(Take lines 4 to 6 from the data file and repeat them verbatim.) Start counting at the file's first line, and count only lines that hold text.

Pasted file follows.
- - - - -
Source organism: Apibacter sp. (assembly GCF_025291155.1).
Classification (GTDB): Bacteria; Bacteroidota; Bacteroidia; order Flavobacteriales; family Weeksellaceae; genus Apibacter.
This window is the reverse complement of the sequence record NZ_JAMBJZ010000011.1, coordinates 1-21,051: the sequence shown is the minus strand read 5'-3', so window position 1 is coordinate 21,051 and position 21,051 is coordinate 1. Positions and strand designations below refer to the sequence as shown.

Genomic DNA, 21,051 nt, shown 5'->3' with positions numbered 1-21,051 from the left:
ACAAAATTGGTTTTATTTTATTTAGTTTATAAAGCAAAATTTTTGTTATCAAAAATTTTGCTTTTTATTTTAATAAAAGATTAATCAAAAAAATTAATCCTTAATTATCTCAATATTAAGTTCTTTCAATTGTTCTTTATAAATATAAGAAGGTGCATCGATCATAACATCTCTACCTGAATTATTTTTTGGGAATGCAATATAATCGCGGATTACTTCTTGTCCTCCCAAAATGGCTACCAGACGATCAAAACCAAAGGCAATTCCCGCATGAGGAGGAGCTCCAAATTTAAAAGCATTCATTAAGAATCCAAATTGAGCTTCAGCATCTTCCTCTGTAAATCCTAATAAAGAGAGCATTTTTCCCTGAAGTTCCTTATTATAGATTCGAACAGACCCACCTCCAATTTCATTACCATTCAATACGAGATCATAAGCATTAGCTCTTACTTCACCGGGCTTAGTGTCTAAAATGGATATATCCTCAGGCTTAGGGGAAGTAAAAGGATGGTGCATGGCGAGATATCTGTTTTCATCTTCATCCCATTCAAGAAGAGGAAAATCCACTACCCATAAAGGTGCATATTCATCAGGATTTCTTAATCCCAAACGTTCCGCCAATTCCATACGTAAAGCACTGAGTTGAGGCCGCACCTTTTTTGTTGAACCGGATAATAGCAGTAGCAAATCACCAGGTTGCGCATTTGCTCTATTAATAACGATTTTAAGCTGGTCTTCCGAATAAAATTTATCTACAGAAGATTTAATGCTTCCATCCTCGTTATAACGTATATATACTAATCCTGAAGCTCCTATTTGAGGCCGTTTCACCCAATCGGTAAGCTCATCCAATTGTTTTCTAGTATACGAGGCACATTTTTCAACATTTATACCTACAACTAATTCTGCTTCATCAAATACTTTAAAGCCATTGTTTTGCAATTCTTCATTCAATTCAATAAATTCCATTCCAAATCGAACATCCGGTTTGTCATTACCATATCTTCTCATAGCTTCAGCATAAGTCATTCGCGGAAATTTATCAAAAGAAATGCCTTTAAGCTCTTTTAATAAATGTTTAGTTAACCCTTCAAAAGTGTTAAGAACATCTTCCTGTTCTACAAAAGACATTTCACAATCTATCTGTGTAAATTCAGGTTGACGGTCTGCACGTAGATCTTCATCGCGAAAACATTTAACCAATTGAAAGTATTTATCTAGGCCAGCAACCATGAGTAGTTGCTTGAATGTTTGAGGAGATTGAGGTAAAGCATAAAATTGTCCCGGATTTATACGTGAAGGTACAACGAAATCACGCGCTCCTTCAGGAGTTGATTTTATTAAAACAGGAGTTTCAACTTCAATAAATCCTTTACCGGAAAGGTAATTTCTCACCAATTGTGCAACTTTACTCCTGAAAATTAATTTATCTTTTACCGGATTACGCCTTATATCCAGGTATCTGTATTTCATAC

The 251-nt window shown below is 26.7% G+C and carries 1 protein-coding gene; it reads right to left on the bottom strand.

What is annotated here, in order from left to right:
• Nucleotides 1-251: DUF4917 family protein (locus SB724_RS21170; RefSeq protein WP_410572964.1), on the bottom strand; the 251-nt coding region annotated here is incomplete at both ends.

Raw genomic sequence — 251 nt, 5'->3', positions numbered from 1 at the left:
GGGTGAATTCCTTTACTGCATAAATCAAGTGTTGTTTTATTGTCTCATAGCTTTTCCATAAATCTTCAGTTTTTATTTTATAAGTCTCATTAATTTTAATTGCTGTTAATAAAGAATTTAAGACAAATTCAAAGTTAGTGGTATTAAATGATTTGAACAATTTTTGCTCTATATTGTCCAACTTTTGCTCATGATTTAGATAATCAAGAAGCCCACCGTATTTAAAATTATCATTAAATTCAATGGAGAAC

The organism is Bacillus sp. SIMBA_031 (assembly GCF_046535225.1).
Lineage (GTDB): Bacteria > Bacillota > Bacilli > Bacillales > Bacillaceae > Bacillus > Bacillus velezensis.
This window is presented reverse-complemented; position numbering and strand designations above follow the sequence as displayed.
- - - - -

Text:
Genomic DNA, 21,051 nt, shown 5'->3' with positions numbered 1-21,051 from the left:
ACAAAATTGGTTTTATTTTATTTAGTTTATAAAGCAAAATTTTTGTTATCAAAAATTTTGCTTTTTATTTTAATAAAAGATTAATCAAAAAAATTAATCCTTAATTATCTCAATATTAAGTTCTTTCAATTGTTCTTTATAAATATAAGAAGGTGCATCGATCATAACATCTCTACCTGAATTATTTTTTGGGAATGCAATATAATCGCGGATTACTTCTTGTCCTCCCAAAATGGCTACCAGACGATCAAAACCAAAGGCAATTCCCGCATGAGGAGGAGCTCCAAATTTAAAAGCATTCATTAAGAATCCAAATTGAGCTTCAGCATCTTCCTCTGTAAATCCTAATAAAGAGAGCATTTTTCCCTGAAGTTCCTTATTATAGATTCGAACAGACCCACCTCCAATTTCATTACCATTCAATACGAGATCATAAGCATTAGCTCTTACTTCACCGGGCTTAGTGTCTAAAATGGATATATCCTCAGGCTTAGGGGAAGTAAAAGGATGGTGCATGGCGAGATATCTGTTTTCATCTTCATCCCATTCAAGAAGAGGAAAATCCACTACCCATAAAGGTGCATATTCATCAGGATTTCTTAATCCCAAACGTTCCGCCAATTCCATACGTAAAGCACTGAGTTGAGGCCGCACCTTTTTTGTTGAACCGGATAATAGCAGTAGCAAATCACCAGGTTGCGCATTTGCTCTATTAATAACGATTTTAAGCTGGTCTTCCGAATAAAATTTATCTACAGAAGATTTAATGCTTCCATCCTCGTTATAACGTATATATACTAATCCTGAAGCTCCTATTTGAGGCCGTTTCACCCAATCGGTAAGCTCATCCAATTGTTTTCTAGTATACGAGGCACATTTTTCAACATTTATACCTACAACTAATTCTGCTTCATCAAATACTTTAAAGCCATTGTTTTGCAATTCTTCATTCAATTCAATAAATTCCATTCCAAATCGAACATCCGGTTTGTCATTACCATATCTTCTCATAGCTTCAGCATAAGTCATTCGCGGAAATTTATCAAAAGAAATGCCTTTAAGCTCTTTTAATAAATGTTTAGTTAACCCTTCAAAAGTGTTAAGAACATCTTCCTGTTCTACAAAAGACATTTCACAATCTATCTGTGTAAATTCAGGTTGACGGTCTGCACGTAGATCTTCATCGCGAAAACATTTAACCAATTGAAAGTATTTATCTAGGCCAGCAACCATGAGTAGTTGCTTGAATGTTTGAGGAGATTGAGGTAAAGCATAAAATTGTCCCGGATTTATACGTGAAGGTACAACGAAATCACGCGCTCCTTCAGGAGTTGATTTTATTAAAACAGGAGTTTCAACTTCAATAAATCCTTTACCGGAAAGGTAATTTCTCACCAATTGTGCAACTTTACTCCTGAAAATTAATTTATCTTTTACCGGATTACGCCTTATATCCAGGTATCTGTATTTCATAC

The 251-nt window shown below is 26.7% G+C and carries 1 protein-coding gene; it reads right to left on the bottom strand.